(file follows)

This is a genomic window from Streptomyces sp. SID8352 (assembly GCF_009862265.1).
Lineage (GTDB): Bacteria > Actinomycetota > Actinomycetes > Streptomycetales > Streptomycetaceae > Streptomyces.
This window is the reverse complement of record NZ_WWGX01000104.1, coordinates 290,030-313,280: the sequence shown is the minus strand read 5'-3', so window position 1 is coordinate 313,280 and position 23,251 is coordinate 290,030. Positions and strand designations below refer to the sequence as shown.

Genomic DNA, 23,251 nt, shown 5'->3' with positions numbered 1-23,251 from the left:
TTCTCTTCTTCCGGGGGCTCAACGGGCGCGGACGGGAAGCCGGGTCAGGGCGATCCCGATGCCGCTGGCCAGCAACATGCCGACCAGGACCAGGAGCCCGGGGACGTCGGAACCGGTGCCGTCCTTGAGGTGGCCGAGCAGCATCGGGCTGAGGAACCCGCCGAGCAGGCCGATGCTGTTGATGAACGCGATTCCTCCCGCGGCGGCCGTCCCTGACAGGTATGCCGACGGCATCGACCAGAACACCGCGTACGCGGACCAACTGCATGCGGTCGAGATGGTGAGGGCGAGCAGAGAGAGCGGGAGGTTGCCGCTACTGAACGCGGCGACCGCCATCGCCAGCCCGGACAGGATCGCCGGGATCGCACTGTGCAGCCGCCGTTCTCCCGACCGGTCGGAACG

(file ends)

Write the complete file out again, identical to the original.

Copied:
This is a genomic window from Streptomyces sp. SID8352 (assembly GCF_009862265.1).
Lineage (GTDB): Bacteria > Actinomycetota > Actinomycetes > Streptomycetales > Streptomycetaceae > Streptomyces.
This window is the reverse complement of record NZ_WWGX01000104.1, coordinates 290,030-313,280: the sequence shown is the minus strand read 5'-3', so window position 1 is coordinate 313,280 and position 23,251 is coordinate 290,030. Positions and strand designations below refer to the sequence as shown.

Genomic DNA, 23,251 nt, shown 5'->3' with positions numbered 1-23,251 from the left:
TTCTCTTCTTCCGGGGGCTCAACGGGCGCGGACGGGAAGCCGGGTCAGGGCGATCCCGATGCCGCTGGCCAGCAACATGCCGACCAGGACCAGGAGCCCGGGGACGTCGGAACCGGTGCCGTCCTTGAGGTGGCCGAGCAGCATCGGGCTGAGGAACCCGCCGAGCAGGCCGATGCTGTTGATGAACGCGATTCCTCCCGCGGCGGCCGTCCCTGACAGGTATGCCGACGGCATCGACCAGAACACCGCGTACGCGGACCAACTGCATGCGGTCGAGATGGTGAGGGCGAGCAGAGAGAGCGGGAGGTTGCCGCTACTGAACGCGGCGACCGCCATCGCCAGCCCGGACAGGATCGCCGGGATCGCACTGTGCAGCCGCCGTTCTCCCGACCGGTCGGAACG